This file, when sent to us, was labeled in part “SUBS” — so I think it must be August’s subscriber cover rather than simply an inside photo (which means I don’t get to make a hacky “Secretary of the Magazine Interior” pun), and that we’re getting a different “Badass Women” cover soon. I certainly would have loved to see this on the newsstand, though. Deb Haaland is badass enough for that, and not for nothing, she looks magnificent here in this simple but striking shot. (A bit more Time than InStyle, but who cares? It’s a thousand times better than when they turned Salma Hayek into Rose Byrne.) When representation is a necessary part of the larger conversation, how powerful it would have been to see her on the more widely released issue. Haaland is one of the first indigenous women in Congress and the first to hold a Cabinet position, and I encourage you to read this wonderful piece and also admire the other stunning portraits in it. Haaland talks about her upbringing, her heritage, and the very pointed stylistic choices she made for her swearing-in: traditional Pueblo garb for Congress, and for her secretary position, a ribbon skirt. Also:
Historically, Native women were the decision-makers in their tribes, but since the onset of colonization, they have, in a sense, become invisible. They are the most underrepresented group in an already marginalized community, which makes Secretary Haaland’s position all the more remarkable. “I never really understood what [representation] meant until I became one of the first Indigenous women in Congress,” she says. “And representation truly does matter. In the end, that’s what it’s really about, for people to bring their perspectives to the table. Perspectives that other folks don’t necessarily have or haven’t thought of.”[…]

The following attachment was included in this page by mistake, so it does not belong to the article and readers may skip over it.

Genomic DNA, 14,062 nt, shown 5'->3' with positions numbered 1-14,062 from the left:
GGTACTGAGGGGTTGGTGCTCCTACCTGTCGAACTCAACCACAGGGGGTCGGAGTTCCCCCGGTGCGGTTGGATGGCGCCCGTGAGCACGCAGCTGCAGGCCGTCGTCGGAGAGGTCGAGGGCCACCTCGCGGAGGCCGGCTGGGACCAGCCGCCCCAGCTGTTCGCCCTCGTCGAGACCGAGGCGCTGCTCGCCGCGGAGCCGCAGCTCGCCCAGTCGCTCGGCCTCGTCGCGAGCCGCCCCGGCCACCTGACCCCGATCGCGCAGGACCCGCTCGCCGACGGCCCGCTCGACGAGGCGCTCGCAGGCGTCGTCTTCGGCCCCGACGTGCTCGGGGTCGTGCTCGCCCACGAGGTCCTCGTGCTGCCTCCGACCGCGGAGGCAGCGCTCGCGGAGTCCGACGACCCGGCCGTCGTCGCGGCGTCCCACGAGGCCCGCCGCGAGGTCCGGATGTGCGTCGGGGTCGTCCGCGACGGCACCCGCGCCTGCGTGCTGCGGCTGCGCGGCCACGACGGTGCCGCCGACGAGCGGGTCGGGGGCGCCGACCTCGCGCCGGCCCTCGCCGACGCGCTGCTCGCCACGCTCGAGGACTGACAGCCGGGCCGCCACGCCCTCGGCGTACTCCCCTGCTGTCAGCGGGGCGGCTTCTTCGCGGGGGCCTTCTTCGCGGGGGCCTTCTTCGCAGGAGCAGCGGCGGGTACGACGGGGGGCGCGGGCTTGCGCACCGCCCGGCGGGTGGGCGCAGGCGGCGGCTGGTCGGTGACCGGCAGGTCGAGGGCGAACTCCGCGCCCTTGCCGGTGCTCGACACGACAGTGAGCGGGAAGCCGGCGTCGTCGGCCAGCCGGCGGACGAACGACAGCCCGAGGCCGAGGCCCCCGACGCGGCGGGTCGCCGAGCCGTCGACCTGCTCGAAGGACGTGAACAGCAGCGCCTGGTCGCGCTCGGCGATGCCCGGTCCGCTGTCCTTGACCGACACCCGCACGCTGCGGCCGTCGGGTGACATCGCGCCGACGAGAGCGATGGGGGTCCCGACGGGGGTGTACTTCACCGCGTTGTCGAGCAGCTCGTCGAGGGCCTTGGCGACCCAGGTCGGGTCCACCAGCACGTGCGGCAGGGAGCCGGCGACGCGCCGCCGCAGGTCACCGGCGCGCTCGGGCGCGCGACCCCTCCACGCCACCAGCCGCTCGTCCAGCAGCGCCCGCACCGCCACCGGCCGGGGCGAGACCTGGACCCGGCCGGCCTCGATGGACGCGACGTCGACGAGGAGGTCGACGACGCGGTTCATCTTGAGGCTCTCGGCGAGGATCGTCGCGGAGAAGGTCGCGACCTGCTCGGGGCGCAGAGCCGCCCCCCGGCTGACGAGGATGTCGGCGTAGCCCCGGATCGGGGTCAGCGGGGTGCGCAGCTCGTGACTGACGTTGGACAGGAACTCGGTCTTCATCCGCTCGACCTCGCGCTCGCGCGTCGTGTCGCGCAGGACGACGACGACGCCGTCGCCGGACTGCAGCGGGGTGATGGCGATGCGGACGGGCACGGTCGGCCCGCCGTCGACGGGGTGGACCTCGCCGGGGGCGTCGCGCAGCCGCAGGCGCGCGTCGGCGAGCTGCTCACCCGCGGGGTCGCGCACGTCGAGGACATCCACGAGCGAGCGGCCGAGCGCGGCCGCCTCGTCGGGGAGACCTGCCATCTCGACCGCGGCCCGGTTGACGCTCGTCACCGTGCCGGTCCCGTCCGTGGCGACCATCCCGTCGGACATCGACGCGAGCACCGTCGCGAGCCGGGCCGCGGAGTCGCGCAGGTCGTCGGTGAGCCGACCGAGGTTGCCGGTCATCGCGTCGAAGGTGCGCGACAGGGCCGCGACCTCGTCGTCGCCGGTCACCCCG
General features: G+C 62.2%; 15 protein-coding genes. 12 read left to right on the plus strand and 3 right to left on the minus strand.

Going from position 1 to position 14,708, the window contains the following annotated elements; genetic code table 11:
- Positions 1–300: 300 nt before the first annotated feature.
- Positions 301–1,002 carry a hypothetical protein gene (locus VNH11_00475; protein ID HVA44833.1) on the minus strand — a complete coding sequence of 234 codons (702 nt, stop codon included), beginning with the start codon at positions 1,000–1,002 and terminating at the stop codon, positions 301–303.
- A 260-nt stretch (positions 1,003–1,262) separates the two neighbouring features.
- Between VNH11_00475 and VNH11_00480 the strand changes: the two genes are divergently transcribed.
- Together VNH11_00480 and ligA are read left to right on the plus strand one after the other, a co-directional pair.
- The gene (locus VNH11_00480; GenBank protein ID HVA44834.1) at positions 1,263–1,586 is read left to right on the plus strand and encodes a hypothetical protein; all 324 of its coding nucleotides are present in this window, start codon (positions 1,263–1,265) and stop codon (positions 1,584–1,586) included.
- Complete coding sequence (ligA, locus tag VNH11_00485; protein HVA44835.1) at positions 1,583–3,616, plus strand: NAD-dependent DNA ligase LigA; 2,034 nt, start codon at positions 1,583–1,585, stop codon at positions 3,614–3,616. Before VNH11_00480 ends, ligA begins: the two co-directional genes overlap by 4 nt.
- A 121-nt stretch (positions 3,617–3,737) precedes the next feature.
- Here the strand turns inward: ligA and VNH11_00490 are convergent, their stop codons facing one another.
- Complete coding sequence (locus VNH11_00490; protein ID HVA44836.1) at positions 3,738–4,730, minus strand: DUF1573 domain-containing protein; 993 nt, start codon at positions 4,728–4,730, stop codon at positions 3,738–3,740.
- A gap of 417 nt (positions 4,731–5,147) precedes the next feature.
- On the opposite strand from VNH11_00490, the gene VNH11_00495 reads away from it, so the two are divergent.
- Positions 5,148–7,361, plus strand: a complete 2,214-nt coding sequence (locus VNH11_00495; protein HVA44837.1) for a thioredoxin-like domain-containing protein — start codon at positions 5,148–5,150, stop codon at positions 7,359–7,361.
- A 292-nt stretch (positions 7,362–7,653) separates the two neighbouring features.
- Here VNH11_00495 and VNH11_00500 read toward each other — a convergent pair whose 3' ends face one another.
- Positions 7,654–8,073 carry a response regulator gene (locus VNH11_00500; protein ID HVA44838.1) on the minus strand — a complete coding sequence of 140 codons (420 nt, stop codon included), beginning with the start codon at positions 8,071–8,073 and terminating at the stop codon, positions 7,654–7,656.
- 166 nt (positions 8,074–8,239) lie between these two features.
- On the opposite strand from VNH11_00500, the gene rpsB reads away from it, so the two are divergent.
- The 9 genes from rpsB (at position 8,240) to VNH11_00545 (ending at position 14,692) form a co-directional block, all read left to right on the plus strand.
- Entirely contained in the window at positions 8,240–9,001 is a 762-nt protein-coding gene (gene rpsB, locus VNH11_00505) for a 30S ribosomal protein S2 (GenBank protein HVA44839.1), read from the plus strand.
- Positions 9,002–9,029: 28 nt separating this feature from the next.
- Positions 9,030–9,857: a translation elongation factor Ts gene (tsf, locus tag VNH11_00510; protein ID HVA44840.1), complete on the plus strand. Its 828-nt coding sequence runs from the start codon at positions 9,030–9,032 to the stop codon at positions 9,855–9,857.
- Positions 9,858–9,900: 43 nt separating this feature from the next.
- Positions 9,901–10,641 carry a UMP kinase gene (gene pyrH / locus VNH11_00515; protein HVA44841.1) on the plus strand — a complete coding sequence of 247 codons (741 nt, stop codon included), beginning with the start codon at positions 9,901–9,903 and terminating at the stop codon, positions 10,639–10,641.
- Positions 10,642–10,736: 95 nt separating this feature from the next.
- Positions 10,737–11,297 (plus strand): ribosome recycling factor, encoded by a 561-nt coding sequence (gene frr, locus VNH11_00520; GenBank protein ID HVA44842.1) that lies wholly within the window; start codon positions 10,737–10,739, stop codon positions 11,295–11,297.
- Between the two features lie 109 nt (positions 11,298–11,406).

One of her first acts as secretary involved establishing a Missing and Murdered Unit to pursue justice for Indigenous peoples affected by these tragedies. “A Native woman could be murdered, and it wouldn’t even show up in the newspaper for a week,” says Haaland. “Nobody cared about it.” For the tribal representatives who have visited her office, the sense of relief is palpable. “‘We’re so happy,'” she recalls one leader saying. “‘We don’t have to start with the definition of tribal sovereignty. We can just launch right into our issues.'”
One such issue Haaland took on very recently is that of the tragic discoveries at Canadian residential schools — government-funded boarding facilities run by Christian organizations which, in 100 years of existence, are estimated to have housed 150,000 children for the purposes of stripping them of their native culture and assimilating them, and which subjected them to every kind of abuse. Canada was rocked in May and June by the discovery of mass and unmarked graves of children at the former school sites (251 in B.C. and 751 in Saskatchewan), and is now reckoning with the trauma of the survivors, the grief of the families of the once-missing children, and the chilling knowledge that there are countless more that remain unrevealed. Haaland organized an initiative to investigate the many similar facilities in the U.S., in what many noted was an impressively swift reaction to something happening north of the border AND something which at another time might have been swept aside by those who prefer not to acknowledge that America’s hands have ever been dirty. The Legacy of Hope Foundation in Canada supports the survivors of residential school abuse and their families, and Find Our Lost Children is a fundraiser in support of searching the five residential schools on Vancouver Island. If anyone knows of other organization in Canada, and of course similar charities in the U.S., please list them in the comments.